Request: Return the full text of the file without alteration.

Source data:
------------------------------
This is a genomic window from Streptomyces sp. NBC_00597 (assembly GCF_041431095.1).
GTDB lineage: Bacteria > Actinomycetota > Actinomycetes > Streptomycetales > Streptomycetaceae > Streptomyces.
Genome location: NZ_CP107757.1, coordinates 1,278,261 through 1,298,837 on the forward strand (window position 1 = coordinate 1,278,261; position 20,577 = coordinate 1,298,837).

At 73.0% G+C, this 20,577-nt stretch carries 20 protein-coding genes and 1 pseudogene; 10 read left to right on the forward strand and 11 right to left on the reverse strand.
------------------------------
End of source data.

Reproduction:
This is a genomic window from Streptomyces sp. NBC_00597 (assembly GCF_041431095.1).
GTDB lineage: Bacteria > Actinomycetota > Actinomycetes > Streptomycetales > Streptomycetaceae > Streptomyces.
Genome location: NZ_CP107757.1, coordinates 1,278,261 through 1,298,837 on the forward strand (window position 1 = coordinate 1,278,261; position 20,577 = coordinate 1,298,837).

At 73.0% G+C, this 20,577-nt stretch carries 20 protein-coding genes and 1 pseudogene; 10 read left to right on the forward strand and 11 right to left on the reverse strand.